Swami Kriyananda wrote The Way of Ananda Sanghis in India, shortly after he learned that a young Indian couple wanted to become the first Indian members of Ananda Sangha India.

Early one morning he telephoned Jyotish and Devi Novak, who were also in India, and said, “I’ve something very important to discuss with you.” When they arrived at his room, Dharmadas Schuppe, Yogacharya of Ananda Sangha India, and his wife, Nirmala, were already there.

Kriyananda told them: “At two o’clock this morning I woke up with this wonderful idea for describing Ananda’s membership.” He had written a statement of the beliefs and principles held in common by those who are part of Ananda. He called it, The Way of Ananda Sanghis.

“As he read it to us,” Devi recalled, “I just felt this wave of blessing. We could feel that this was something that had been given to him, and through him to all of us.”

At Spiritual Renewal Week at Ananda Village in August 2004, Jyotish discussed some of the deeper implications of Kriyananda’s statement:

The Way of Ananda Sanghis is based on the highest principles of India’s spiritual teachings. Yogananda said that the teachings he brought to the West are the “cream of the cream” of yoga. The Way of Ananda Sanghis gives us the essence of those teachings.

This is the first time in Ananda’s history that we’ve had such a statement. It’s as if we’ve had to live these teachings for a while before they could be stated outwardly. As Yogananda has said, we not only have to churn the ether with our thoughts, we also need to bring those thoughts down to the physical plane. Otherwise, there’s a tendency to let the statement substitute for the action.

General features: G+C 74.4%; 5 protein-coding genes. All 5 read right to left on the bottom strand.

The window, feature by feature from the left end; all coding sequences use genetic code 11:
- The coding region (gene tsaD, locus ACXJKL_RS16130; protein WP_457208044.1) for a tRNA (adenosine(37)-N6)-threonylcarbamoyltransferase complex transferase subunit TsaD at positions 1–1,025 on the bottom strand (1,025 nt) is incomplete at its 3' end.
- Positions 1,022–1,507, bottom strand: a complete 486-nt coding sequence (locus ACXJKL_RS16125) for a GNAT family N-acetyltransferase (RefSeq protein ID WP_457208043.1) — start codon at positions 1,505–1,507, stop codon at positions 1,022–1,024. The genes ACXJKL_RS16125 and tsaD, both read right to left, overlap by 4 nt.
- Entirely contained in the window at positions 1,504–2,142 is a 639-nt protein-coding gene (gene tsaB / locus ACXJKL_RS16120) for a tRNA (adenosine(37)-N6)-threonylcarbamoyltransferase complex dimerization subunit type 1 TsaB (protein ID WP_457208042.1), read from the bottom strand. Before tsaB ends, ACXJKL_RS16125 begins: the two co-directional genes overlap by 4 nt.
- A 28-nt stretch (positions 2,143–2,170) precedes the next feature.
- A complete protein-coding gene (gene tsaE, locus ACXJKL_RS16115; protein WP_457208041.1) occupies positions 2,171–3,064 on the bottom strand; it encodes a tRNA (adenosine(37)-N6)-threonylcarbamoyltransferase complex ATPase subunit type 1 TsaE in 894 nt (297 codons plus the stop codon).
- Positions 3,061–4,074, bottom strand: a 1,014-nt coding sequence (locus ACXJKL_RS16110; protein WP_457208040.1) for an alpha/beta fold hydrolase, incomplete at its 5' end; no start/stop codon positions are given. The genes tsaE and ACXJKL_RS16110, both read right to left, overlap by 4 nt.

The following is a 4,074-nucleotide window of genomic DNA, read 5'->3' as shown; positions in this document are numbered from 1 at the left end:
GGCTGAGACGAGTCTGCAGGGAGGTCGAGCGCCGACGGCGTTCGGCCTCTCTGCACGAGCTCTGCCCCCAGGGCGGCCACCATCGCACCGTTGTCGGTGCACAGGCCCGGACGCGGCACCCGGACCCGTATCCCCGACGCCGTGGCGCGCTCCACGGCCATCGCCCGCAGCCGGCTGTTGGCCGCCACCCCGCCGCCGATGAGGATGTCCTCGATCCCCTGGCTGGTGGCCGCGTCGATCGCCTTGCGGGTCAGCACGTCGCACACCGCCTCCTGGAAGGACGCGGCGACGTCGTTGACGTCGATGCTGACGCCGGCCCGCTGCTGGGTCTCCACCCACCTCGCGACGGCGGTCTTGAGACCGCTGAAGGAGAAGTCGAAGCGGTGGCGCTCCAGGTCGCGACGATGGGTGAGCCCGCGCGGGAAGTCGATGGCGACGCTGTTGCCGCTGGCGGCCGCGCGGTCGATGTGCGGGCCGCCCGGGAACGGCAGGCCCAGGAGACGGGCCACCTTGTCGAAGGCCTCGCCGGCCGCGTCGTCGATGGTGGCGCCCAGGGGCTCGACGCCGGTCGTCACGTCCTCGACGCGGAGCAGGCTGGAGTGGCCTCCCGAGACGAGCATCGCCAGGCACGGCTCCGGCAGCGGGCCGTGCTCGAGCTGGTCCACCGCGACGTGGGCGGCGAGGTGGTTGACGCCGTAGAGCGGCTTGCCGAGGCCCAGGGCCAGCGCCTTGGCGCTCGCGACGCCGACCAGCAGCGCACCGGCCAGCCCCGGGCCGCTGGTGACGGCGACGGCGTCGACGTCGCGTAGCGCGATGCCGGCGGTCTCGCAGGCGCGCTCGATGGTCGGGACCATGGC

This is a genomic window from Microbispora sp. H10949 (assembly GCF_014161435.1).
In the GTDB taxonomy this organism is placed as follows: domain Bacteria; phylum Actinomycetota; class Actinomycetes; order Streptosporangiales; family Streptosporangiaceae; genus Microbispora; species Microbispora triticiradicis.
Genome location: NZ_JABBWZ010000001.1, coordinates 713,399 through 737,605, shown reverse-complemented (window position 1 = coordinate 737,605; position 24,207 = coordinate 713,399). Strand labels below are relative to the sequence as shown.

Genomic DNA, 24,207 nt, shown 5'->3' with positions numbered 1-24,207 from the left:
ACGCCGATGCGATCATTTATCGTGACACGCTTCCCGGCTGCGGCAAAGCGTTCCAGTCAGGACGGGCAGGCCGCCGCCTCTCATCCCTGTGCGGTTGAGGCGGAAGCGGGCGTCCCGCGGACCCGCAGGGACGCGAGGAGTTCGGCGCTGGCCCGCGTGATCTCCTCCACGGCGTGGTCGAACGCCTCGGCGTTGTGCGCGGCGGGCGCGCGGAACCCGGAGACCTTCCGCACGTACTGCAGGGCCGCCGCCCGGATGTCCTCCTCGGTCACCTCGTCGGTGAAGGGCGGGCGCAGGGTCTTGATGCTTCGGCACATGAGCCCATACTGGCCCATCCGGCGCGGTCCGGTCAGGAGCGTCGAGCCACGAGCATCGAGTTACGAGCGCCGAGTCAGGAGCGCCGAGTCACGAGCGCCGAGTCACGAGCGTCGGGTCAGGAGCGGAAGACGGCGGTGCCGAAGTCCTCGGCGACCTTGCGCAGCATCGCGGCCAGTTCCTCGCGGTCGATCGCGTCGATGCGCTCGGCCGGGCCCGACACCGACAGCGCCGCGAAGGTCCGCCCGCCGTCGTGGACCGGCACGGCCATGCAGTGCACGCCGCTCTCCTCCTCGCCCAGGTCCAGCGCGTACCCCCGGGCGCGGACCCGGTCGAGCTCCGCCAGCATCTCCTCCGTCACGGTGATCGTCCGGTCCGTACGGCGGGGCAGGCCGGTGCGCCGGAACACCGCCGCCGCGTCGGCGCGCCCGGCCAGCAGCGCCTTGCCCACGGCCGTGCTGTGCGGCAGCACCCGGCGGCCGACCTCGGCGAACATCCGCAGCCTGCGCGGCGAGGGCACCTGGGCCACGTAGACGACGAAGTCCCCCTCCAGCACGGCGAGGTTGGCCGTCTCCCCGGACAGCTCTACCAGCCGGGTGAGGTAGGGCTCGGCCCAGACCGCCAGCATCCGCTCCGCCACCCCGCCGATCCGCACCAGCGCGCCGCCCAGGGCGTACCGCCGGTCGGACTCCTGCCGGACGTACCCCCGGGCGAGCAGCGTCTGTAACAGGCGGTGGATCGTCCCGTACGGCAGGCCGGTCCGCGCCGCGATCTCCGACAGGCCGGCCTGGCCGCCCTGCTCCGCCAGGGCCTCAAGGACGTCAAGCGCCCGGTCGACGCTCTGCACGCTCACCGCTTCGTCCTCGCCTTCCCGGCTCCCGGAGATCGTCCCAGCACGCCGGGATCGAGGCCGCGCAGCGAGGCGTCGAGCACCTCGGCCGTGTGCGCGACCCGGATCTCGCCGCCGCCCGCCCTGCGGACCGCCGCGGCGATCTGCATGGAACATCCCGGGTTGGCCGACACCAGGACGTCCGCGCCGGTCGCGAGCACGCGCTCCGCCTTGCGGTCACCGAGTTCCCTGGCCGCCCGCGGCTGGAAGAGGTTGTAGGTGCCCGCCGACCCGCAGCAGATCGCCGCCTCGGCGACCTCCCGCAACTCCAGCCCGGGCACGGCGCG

Kriyananda has often waited many years so we can live a truth before he states it. But now we have a clear, succinct statement of our overall beliefs.

One of our meditation group leaders recently said, “When people have asked me, ‘What is Ananda, what do you believe?’ I would tell them what I thought. Now I can give them this brochure!”

The Way of Ananda Sanghis is universal and nonsectarian. Swami Kriyananda wants Ananda to be a movement that’s open to everyone, not an organization. For information on how to become a member of Ananda Sangha go to The Way of Ananda Sanghis

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